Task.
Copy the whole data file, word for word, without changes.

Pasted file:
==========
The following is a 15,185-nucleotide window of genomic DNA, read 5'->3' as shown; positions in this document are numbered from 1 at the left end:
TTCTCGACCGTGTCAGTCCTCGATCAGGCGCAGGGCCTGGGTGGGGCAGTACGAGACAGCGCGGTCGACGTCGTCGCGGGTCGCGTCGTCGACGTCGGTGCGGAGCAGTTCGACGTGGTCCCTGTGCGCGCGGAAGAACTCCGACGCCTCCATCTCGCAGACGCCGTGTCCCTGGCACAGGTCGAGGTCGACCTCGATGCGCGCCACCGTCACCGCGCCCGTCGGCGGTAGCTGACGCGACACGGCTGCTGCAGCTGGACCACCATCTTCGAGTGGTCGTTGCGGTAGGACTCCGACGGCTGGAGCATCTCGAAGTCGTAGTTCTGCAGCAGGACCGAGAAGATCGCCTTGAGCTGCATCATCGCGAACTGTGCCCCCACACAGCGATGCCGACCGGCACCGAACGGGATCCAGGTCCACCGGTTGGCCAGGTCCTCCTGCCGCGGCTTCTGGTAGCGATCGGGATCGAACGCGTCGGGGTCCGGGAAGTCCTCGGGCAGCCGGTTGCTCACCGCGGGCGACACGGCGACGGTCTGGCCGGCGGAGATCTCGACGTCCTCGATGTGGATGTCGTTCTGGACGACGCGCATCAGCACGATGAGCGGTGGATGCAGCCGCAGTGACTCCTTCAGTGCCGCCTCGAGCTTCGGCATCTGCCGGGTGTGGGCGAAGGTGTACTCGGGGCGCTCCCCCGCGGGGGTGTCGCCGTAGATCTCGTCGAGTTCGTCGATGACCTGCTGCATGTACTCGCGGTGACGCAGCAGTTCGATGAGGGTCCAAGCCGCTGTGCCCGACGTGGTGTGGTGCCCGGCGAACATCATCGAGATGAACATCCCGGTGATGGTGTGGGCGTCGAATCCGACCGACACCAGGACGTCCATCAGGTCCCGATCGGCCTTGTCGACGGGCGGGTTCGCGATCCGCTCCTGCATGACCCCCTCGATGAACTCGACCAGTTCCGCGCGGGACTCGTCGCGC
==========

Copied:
The following is a 15,185-nucleotide window of genomic DNA, read 5'->3' as shown; positions in this document are numbered from 1 at the left end:
TTCTCGACCGTGTCAGTCCTCGATCAGGCGCAGGGCCTGGGTGGGGCAGTACGAGACAGCGCGGTCGACGTCGTCGCGGGTCGCGTCGTCGACGTCGGTGCGGAGCAGTTCGACGTGGTCCCTGTGCGCGCGGAAGAACTCCGACGCCTCCATCTCGCAGACGCCGTGTCCCTGGCACAGGTCGAGGTCGACCTCGATGCGCGCCACCGTCACCGCGCCCGTCGGCGGTAGCTGACGCGACACGGCTGCTGCAGCTGGACCACCATCTTCGAGTGGTCGTTGCGGTAGGACTCCGACGGCTGGAGCATCTCGAAGTCGTAGTTCTGCAGCAGGACCGAGAAGATCGCCTTGAGCTGCATCATCGCGAACTGTGCCCCCACACAGCGATGCCGACCGGCACCGAACGGGATCCAGGTCCACCGGTTGGCCAGGTCCTCCTGCCGCGGCTTCTGGTAGCGATCGGGATCGAACGCGTCGGGGTCCGGGAAGTCCTCGGGCAGCCGGTTGCTCACCGCGGGCGACACGGCGACGGTCTGGCCGGCGGAGATCTCGACGTCCTCGATGTGGATGTCGTTCTGGACGACGCGCATCAGCACGATGAGCGGTGGATGCAGCCGCAGTGACTCCTTCAGTGCCGCCTCGAGCTTCGGCATCTGCCGGGTGTGGGCGAAGGTGTACTCGGGGCGCTCCCCCGCGGGGGTGTCGCCGTAGATCTCGTCGAGTTCGTCGATGACCTGCTGCATGTACTCGCGGTGACGCAGCAGTTCGATGAGGGTCCAAGCCGCTGTGCCCGACGTGGTGTGGTGCCCGGCGAACATCATCGAGATGAACATCCCGGTGATGGTGTGGGCGTCGAATCCGACCGACACCAGGACGTCCATCAGGTCCCGATCGGCCTTGTCGACGGGCGGGTTCGCGATCCGCTCCTGCATGACCCCCTCGATGAACTCGACCAGTTCCGCGCGGGACTCGTCGCGC